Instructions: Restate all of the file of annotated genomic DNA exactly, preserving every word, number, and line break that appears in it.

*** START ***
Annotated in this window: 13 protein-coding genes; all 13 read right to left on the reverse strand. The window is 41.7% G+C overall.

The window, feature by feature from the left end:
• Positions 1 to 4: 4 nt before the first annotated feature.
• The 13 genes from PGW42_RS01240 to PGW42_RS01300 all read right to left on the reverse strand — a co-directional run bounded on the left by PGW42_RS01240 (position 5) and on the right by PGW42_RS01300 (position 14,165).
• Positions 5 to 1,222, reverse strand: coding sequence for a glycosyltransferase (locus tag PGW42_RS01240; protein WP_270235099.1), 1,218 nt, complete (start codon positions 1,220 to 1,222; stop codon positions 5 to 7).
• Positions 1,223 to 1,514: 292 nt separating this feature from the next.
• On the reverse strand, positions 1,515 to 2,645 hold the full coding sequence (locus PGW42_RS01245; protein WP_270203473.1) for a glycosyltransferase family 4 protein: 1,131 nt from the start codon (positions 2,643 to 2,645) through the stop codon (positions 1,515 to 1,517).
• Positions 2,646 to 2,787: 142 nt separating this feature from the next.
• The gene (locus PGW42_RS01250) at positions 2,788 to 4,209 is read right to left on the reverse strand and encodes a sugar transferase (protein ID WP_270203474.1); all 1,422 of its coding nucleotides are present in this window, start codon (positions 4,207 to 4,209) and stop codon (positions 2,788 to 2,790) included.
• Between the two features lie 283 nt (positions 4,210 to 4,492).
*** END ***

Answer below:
Annotated in this window: 13 protein-coding genes; all 13 read right to left on the reverse strand. The window is 41.7% G+C overall.

The window, feature by feature from the left end:
• Positions 1 to 4: 4 nt before the first annotated feature.
• The 13 genes from PGW42_RS01240 to PGW42_RS01300 all read right to left on the reverse strand — a co-directional run bounded on the left by PGW42_RS01240 (position 5) and on the right by PGW42_RS01300 (position 14,165).
• Positions 5 to 1,222, reverse strand: coding sequence for a glycosyltransferase (locus tag PGW42_RS01240; protein WP_270235099.1), 1,218 nt, complete (start codon positions 1,220 to 1,222; stop codon positions 5 to 7).
• Positions 1,223 to 1,514: 292 nt separating this feature from the next.
• On the reverse strand, positions 1,515 to 2,645 hold the full coding sequence (locus PGW42_RS01245; protein WP_270203473.1) for a glycosyltransferase family 4 protein: 1,131 nt from the start codon (positions 2,643 to 2,645) through the stop codon (positions 1,515 to 1,517).
• Positions 2,646 to 2,787: 142 nt separating this feature from the next.
• The gene (locus PGW42_RS01250) at positions 2,788 to 4,209 is read right to left on the reverse strand and encodes a sugar transferase (protein ID WP_270203474.1); all 1,422 of its coding nucleotides are present in this window, start codon (positions 4,207 to 4,209) and stop codon (positions 2,788 to 2,790) included.
• Between the two features lie 283 nt (positions 4,210 to 4,492).